>
    > There is one place that does things your way: Netflix.
    >
    >
    > --
    >
    > Aaron J. Bossig
    >
    > http://www.GodsLabRat.com
    > http://www.Daily-Reviews.com
     
    Nick, Apr 3, 2004
    #3
  4. Robert Calvert

    Winslow Guest

    Good points but coming from the industry I think you may lack the knowledge
    and fundamentals of retailing.
    "Robert Calvert" <> wrote in message
    news:...
    > If you go into a video store these days, you'll most likely find row after
    > row of DVDs lined up on the shelves. It certainly looks impressive at

    first
    > until you do the math and come to realize that all the DVDs in a typical
    > video store could fit into a box the size of a footlocker. This makes me
    > wonder why video stores are still doing things the old fashioned way in

    the
    > DVD age. Instead of setting the movies out where people can see them, it
    > would be much more space efficient to store the movies like books in a
    > library from floor to ceiling. The customers could browse through the

    movies
    > and make their selection with computer terminals. Or they could even do

    this
    > with their computers at home. At the video store, an employee would

    retrieve
    > the customer's selection and take the payment. In theory, this entire
    > process could be automated and customers could make their selections and
    > retrieve their movies from an ATM like machine. Not only would the

    customers
    > have a much wider selection available to them, but the cost of storing all
    > these movies would be much lower.
    >
    > Robert
    >
    >
     
    Winslow, Apr 3, 2004
    #4
  5. Robert Calvert

    Nick Guest

    Out in Israel they do have automated rental video/dvd machines outside the
    stores just like an atm machine. You put your rental card into the machine
    make your selection and it charges it to your credit card and gives the film
    to you.. If you don't return the movie in the set time you get a letter
    warning you and if you still don't return it your credit card get charged
    the full price of the movie. The good thing about it is you can rent a movie
    24 hours a day.

    "Robert Calvert" <> wrote in message
    news:...
    > If you go into a video store these days, you'll most likely find row after
    > row of DVDs lined up on the shelves. It certainly looks impressive at

    first
    > until you do the math and come to realize that all the DVDs in a typical
    > video store could fit into a box the size of a footlocker. This makes me
    > wonder why video stores are still doing things the old fashioned way in

    the
    > DVD age. Instead of setting the movies out where people can see them, it
    > would be much more space efficient to store the movies like books in a
    > library from floor to ceiling. The customers could browse through the

    movies
    > and make their selection with computer terminals. Or they could even do

    this
    > with their computers at home. At the video store, an employee would

    retrieve
    > the customer's selection and take the payment. In theory, this entire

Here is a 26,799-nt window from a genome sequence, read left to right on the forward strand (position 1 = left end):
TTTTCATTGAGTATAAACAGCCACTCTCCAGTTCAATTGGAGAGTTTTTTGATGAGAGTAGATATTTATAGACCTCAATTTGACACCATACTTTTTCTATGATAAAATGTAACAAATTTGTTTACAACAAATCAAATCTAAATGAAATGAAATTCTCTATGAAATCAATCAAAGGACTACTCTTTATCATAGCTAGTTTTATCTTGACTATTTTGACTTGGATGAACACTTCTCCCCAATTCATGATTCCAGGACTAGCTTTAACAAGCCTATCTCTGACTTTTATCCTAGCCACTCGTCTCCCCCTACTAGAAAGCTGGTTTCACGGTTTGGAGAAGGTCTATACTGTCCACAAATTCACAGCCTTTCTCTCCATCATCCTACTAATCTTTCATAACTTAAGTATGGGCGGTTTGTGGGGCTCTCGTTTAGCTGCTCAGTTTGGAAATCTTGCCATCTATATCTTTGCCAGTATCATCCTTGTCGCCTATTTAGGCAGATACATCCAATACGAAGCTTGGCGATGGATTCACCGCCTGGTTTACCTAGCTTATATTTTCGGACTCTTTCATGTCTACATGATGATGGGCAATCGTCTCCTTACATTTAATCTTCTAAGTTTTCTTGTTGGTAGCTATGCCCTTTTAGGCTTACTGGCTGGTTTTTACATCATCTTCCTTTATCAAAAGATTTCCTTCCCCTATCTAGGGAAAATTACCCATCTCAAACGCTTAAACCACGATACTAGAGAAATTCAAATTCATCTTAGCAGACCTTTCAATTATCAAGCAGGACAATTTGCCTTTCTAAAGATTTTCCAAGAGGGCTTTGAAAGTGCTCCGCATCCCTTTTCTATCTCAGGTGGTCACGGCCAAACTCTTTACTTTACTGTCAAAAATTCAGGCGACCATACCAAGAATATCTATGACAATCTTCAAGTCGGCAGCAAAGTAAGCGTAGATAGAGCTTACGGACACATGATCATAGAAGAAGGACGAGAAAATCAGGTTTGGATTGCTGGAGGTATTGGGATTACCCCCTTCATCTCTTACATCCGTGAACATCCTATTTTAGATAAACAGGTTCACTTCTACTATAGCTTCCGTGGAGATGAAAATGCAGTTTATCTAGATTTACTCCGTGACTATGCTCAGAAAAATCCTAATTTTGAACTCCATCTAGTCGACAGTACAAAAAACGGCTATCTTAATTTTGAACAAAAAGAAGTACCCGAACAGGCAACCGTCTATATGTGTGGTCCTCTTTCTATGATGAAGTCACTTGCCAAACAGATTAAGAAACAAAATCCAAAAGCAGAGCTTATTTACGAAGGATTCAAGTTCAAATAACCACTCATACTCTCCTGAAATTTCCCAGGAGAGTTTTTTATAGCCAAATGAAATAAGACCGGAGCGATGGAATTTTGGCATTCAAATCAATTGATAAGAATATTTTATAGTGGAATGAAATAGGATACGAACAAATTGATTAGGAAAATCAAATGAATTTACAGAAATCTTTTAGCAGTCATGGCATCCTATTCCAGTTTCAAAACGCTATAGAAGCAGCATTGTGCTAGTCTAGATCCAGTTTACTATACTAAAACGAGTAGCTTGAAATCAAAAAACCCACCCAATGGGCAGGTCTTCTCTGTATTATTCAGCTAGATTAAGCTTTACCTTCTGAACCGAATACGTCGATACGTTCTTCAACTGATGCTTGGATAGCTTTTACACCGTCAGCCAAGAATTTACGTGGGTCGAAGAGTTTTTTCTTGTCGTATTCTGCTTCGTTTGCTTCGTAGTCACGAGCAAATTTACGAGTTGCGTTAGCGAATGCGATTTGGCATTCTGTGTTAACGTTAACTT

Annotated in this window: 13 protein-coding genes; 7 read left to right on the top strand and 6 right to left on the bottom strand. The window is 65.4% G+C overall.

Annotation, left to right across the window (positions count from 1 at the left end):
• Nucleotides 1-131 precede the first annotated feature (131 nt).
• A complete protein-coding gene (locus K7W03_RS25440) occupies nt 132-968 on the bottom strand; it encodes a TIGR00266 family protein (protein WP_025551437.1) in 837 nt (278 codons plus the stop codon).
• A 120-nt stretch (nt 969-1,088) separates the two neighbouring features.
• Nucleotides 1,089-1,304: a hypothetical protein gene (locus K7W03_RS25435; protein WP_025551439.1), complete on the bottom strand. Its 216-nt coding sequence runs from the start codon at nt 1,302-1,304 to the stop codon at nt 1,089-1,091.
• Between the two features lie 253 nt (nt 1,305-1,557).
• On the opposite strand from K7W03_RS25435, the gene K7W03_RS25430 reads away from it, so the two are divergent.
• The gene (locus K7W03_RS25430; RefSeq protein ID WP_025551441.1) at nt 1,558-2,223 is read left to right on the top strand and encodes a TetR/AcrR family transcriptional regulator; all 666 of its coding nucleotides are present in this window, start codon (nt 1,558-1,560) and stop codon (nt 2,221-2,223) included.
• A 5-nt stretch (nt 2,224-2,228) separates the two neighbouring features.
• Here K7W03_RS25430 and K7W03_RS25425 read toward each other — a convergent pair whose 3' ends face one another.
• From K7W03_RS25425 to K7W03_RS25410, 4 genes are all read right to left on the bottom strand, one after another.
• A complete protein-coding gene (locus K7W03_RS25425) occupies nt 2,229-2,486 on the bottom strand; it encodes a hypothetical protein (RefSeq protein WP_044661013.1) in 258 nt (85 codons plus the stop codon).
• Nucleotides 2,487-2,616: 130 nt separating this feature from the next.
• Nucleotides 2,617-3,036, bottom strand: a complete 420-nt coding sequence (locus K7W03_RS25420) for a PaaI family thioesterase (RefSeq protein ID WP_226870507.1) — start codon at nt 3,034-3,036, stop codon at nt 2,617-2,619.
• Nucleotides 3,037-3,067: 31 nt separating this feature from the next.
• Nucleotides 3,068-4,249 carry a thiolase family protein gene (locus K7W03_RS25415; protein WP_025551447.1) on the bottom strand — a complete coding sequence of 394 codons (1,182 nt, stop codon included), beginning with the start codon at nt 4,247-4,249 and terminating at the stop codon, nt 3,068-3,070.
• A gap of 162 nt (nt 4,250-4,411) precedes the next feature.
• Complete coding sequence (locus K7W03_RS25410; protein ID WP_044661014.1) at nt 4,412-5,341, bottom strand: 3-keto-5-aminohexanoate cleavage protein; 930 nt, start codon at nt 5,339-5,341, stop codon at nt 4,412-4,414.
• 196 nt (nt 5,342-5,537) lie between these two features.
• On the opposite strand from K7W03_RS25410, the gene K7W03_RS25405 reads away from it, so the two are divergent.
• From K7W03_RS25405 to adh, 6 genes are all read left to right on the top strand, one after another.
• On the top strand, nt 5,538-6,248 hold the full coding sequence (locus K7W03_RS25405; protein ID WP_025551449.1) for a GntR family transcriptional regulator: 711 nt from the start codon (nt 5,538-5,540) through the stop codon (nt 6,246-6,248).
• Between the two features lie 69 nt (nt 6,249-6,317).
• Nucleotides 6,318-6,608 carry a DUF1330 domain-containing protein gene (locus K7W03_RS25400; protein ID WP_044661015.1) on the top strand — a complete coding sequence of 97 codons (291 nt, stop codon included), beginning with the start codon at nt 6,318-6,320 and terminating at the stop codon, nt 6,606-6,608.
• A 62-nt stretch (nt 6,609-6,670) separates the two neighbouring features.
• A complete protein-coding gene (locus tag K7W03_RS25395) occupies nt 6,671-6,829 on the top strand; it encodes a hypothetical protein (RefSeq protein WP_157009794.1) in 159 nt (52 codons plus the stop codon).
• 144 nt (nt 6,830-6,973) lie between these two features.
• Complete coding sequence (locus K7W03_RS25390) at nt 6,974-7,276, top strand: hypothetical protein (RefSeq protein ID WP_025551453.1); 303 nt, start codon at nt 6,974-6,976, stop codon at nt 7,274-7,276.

> process could be automated and customers could make their selections and
    > retrieve their movies from an ATM like machine. Not only would the

    customers
    > have a much wider selection available to them, but the cost of storing all
    > these movies would be much lower.
    >
    > Robert
    >
    >
     
    Nick, Apr 3, 2004
    #5
  6. Robert Calvert

    Melodiem Guest


    > Out in Israel they do have automated rental video/dvd machines outside the
    > stores just like an atm machine. You put your rental card into the machine
    > make your selection and it charges it to your credit card and gives the

    film
    > to you.. If you don't return the movie in the set time you get a letter
    > warning you and if you still don't return it your credit card get charged
    > the full price of the movie. The good thing about it is you can rent a

    movie
    > 24 hours a day.
    >


    cool !
     
    Melodiem, Apr 3, 2004
    #6
  7. Robert Calvert

    JWB Guest

    "Robert Calvert" <> wrote in message
    news:...
    > If you go into a video store these days, you'll most likely find row after
    > row of DVDs lined up on the shelves. It certainly looks impressive at

    first
    > until you do the math and come to realize that all the DVDs in a typical
    > video store could fit into a box the size of a footlocker. This makes me
    > wonder why video stores are still doing things the old fashioned way in

    the
    > DVD age. Instead of setting the movies out where people can see them, it
    > would be much more space efficient to store the movies like books in a
    > library from floor to ceiling. The customers could browse through the

    movies
    > and make their selection with computer terminals. Or they could even do

    this
    > with their computers at home. At the video store, an employee would

    retrieve
    > the customer's selection and take the payment. In theory, this entire
    > process could be automated and customers could make their selections and
    > retrieve their movies from an ATM like machine. Not only would the

    customers
    > have a much wider selection available to them, but the cost of storing all
    > these movies would be much lower.


    browsing box covers is how most people pick a movie to rent.
     
    JWB, Apr 3, 2004
    #7
  8. Robert Calvert

    Paul C. Guest

    "Robert Calvert" <> wrote in
    news::

    > things the old fashioned way in the DVD age. Instead of setting

    the
    > movies out where people can see them, it would be much more space
    > efficient to store the movies like books in a library from floor

    to
    > ceiling.


    They have a combination of this system at the local Blockbuster